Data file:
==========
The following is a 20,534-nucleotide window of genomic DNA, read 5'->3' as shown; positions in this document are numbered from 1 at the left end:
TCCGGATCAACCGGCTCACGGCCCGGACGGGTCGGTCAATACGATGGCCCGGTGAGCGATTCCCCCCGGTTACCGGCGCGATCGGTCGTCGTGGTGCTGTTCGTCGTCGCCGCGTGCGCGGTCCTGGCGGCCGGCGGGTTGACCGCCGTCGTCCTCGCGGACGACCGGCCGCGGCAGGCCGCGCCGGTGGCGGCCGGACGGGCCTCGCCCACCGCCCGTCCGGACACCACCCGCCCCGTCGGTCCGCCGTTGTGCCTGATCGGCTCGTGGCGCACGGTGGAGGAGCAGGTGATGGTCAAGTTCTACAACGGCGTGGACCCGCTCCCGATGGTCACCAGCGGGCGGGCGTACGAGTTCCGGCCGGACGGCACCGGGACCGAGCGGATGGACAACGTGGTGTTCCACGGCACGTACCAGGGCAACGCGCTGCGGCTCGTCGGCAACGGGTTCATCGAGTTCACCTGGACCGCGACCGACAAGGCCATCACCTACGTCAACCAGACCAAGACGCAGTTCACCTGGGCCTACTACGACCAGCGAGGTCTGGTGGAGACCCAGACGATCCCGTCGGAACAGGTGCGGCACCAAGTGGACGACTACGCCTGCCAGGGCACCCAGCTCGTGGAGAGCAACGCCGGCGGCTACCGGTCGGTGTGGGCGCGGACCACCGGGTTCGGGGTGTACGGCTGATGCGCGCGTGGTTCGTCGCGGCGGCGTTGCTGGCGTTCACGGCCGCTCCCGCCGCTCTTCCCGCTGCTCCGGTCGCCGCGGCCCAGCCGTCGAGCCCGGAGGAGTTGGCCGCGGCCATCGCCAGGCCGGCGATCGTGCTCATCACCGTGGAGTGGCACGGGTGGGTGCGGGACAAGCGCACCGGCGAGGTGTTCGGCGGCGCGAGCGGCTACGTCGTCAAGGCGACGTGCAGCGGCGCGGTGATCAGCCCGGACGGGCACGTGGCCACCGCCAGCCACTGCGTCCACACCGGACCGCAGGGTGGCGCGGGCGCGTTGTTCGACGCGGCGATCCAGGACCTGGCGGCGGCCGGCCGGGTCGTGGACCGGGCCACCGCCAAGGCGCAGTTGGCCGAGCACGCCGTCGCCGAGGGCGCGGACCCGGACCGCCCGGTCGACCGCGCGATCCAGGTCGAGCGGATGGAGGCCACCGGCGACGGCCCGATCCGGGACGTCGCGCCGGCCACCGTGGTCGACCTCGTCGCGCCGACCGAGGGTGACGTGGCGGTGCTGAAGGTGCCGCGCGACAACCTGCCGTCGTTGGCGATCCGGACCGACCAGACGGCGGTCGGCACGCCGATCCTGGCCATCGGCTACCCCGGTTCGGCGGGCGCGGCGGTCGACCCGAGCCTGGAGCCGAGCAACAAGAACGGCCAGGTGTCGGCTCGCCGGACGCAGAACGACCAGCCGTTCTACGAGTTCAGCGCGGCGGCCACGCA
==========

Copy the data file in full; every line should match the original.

The following is a 20,534-nucleotide window of genomic DNA, read 5'->3' as shown; positions in this document are numbered from 1 at the left end:
TCCGGATCAACCGGCTCACGGCCCGGACGGGTCGGTCAATACGATGGCCCGGTGAGCGATTCCCCCCGGTTACCGGCGCGATCGGTCGTCGTGGTGCTGTTCGTCGTCGCCGCGTGCGCGGTCCTGGCGGCCGGCGGGTTGACCGCCGTCGTCCTCGCGGACGACCGGCCGCGGCAGGCCGCGCCGGTGGCGGCCGGACGGGCCTCGCCCACCGCCCGTCCGGACACCACCCGCCCCGTCGGTCCGCCGTTGTGCCTGATCGGCTCGTGGCGCACGGTGGAGGAGCAGGTGATGGTCAAGTTCTACAACGGCGTGGACCCGCTCCCGATGGTCACCAGCGGGCGGGCGTACGAGTTCCGGCCGGACGGCACCGGGACCGAGCGGATGGACAACGTGGTGTTCCACGGCACGTACCAGGGCAACGCGCTGCGGCTCGTCGGCAACGGGTTCATCGAGTTCACCTGGACCGCGACCGACAAGGCCATCACCTACGTCAACCAGACCAAGACGCAGTTCACCTGGGCCTACTACGACCAGCGAGGTCTGGTGGAGACCCAGACGATCCCGTCGGAACAGGTGCGGCACCAAGTGGACGACTACGCCTGCCAGGGCACCCAGCTCGTGGAGAGCAACGCCGGCGGCTACCGGTCGGTGTGGGCGCGGACCACCGGGTTCGGGGTGTACGGCTGATGCGCGCGTGGTTCGTCGCGGCGGCGTTGCTGGCGTTCACGGCCGCTCCCGCCGCTCTTCCCGCTGCTCCGGTCGCCGCGGCCCAGCCGTCGAGCCCGGAGGAGTTGGCCGCGGCCATCGCCAGGCCGGCGATCGTGCTCATCACCGTGGAGTGGCACGGGTGGGTGCGGGACAAGCGCACCGGCGAGGTGTTCGGCGGCGCGAGCGGCTACGTCGTCAAGGCGACGTGCAGCGGCGCGGTGATCAGCCCGGACGGGCACGTGGCCACCGCCAGCCACTGCGTCCACACCGGACCGCAGGGTGGCGCGGGCGCGTTGTTCGACGCGGCGATCCAGGACCTGGCGGCGGCCGGCCGGGTCGTGGACCGGGCCACCGCCAAGGCGCAGTTGGCCGAGCACGCCGTCGCCGAGGGCGCGGACCCGGACCGCCCGGTCGACCGCGCGATCCAGGTCGAGCGGATGGAGGCCACCGGCGACGGCCCGATCCGGGACGTCGCGCCGGCCACCGTGGTCGACCTCGTCGCGCCGACCGAGGGTGACGTGGCGGTGCTGAAGGTGCCGCGCGACAACCTGCCGTCGTTGGCGATCCGGACCGACCAGACGGCGGTCGGCACGCCGATCCTGGCCATCGGCTACCCCGGTTCGGCGGGCGCGGCGGTCGACCCGAGCCTGGAGCCGAGCAACAAGAACGGCCAGGTGTCGGCTCGCCGGACGCAGAACGACCAGCCGTTCTACGAGTTCAGCGCGGCGGCCACGCA